The desire to focus a journal issue on the Health of Women and Men is timely for a number of reasons. Recent trends in the health status of American women indicate recent trends are worse than those of peers in other countries, and worse than those for men in the United States. For example, since 1980, U.S. women have lost 1-6 years of life expectancy relative to women in comparably wealthy nations, and 2-3 years of life expectancy relative to American males. In addition, we have rapidly increasing data resources to study health differentials between women and men and their causes, including change over time and with age. Comparative analyses of sex differences in international settings as well as studies from individual countries using relatively newly available rich data may lead to better understanding of the biological versus social or environmental factors causing men and women to differ in health. Changes in female/male differentials with age, time or cohort could also lead to increased insight.
Our expectation is that papers will be based on empirical analysis. Papers should also help clarify our understanding of differences between women and men which generally requires a comparative analysis. Papers from multiple disciplines and methodological approaches are welcome.
Researchers are invited to submit either a preliminary paper, an extended abstract (2 pages minimum), or an advanced research proposal to the Tenth Annual Research Conference. Submissions must be sufficiently detailed to allow the steering committee to judge the merits of the research and must include a description of the research objectives, the data and research methods, some preliminary results (unless it is a project in the design stage), and the policy relevance of the research. Policy relevance may be defined as: (1) identifying a problem that needs to be addressed by government; (2) identifying or assessing potential policy/programmatic solutions to social/economic problem; (3) providing new information or techniques that may be used in design of social/economic/health programs. The official language of the research conference is English. For information on how to submit a paper online, visit PopPov2016.org/Submission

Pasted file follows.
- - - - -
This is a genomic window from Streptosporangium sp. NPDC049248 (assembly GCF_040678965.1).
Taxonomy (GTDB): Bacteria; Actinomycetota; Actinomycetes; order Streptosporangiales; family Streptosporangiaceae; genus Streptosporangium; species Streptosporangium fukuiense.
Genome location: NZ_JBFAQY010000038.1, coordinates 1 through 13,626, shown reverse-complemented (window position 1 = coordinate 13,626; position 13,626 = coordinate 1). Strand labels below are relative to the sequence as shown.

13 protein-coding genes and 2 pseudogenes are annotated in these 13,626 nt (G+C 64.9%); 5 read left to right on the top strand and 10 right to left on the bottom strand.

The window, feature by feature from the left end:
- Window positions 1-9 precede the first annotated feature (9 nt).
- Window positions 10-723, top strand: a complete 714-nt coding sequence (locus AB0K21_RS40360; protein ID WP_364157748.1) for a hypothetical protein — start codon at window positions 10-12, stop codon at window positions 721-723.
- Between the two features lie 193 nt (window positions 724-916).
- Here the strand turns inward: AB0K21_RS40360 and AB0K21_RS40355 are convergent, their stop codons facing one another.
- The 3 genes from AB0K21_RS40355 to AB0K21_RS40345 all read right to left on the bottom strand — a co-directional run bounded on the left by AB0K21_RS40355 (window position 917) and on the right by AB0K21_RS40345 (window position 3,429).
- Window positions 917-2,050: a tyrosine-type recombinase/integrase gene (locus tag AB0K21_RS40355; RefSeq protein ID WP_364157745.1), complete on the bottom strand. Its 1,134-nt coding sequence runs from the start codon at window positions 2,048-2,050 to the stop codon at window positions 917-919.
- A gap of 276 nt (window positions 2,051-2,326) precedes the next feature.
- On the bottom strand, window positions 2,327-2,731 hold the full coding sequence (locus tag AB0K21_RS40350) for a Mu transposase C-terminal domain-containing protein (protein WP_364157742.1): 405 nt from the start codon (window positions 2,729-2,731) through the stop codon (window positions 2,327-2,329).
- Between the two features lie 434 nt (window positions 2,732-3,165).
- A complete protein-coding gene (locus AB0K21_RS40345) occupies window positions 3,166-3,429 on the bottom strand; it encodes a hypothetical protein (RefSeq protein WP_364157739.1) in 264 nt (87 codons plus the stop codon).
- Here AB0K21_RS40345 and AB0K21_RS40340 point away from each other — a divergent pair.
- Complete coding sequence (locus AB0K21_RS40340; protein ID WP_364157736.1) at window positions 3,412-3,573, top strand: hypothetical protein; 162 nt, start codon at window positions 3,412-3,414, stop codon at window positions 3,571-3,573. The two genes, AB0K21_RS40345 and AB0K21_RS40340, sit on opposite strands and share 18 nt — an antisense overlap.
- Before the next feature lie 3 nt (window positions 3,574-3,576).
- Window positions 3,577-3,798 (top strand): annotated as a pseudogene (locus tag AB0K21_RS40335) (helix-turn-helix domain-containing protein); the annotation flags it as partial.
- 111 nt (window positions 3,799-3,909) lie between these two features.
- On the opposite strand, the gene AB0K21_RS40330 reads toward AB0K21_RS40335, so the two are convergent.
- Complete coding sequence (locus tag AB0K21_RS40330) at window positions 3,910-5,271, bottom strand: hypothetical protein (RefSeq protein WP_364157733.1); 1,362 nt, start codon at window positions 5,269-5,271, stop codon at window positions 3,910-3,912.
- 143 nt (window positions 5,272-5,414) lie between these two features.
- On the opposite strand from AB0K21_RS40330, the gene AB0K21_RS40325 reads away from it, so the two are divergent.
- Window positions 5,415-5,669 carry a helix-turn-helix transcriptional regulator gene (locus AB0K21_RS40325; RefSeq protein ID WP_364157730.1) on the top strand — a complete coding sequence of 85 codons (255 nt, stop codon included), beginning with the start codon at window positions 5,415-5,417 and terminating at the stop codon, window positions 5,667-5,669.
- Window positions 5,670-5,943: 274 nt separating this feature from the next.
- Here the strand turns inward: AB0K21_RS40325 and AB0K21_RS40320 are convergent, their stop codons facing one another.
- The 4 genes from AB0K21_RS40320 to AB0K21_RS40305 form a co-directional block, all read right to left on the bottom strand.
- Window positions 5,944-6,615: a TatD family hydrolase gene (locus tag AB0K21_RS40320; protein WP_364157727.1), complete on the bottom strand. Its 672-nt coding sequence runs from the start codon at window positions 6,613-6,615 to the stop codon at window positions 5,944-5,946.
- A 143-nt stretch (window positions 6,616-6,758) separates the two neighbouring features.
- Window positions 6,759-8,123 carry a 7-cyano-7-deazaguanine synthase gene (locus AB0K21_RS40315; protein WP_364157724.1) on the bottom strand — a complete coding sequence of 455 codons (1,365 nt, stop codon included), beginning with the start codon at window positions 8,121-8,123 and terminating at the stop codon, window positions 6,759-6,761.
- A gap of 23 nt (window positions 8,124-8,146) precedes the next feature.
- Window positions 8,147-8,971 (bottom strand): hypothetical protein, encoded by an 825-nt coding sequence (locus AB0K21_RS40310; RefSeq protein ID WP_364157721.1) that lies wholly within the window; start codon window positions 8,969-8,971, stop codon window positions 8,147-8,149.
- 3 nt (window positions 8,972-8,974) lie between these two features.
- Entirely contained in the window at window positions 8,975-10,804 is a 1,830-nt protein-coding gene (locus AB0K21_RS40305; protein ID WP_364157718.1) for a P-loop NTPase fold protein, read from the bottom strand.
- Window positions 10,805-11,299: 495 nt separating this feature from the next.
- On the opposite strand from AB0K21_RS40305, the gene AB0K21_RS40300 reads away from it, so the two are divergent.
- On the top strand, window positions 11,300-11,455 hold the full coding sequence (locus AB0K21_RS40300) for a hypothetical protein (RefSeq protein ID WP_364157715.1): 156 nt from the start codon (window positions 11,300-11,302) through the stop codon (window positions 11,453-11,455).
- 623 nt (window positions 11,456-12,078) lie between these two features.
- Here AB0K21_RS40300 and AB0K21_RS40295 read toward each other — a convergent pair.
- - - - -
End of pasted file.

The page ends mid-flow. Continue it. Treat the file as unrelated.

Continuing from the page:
The conference will feature a mix of keynote panels currently in development as well as panels, posters, and other innovative sessions that we invite you to submit for juried review. The call for proposals and conference abstract submission website can be found here. Conference submission deadline extended from March 15 to March 31st!
Invest in Knowledge (IKI), College of Medicine University of Malawi, University of Pennsylvania, University of Essex, with funding by the Economic and Social Research Council (ESRC).
March 11, 2016 - March 12, 2016
College of Medicine, University of Malawi, Blantyre, Malawi
February 8, 2016
Frontiers of Longitudinal Research in Malawi: Informing Health and Family Policies after the Peak of the AIDS Epidemic Conference
March 11-12, 2016 at the College of Medicine, University of Malawi, Blantyre, Malawi.
Organized in collaboration of Invest in Knowledge (IKI), College of Medicine University of Malawi, University of Pennsylvania, University of Essex, with funding by the Economic and Social Research Council (ESRC).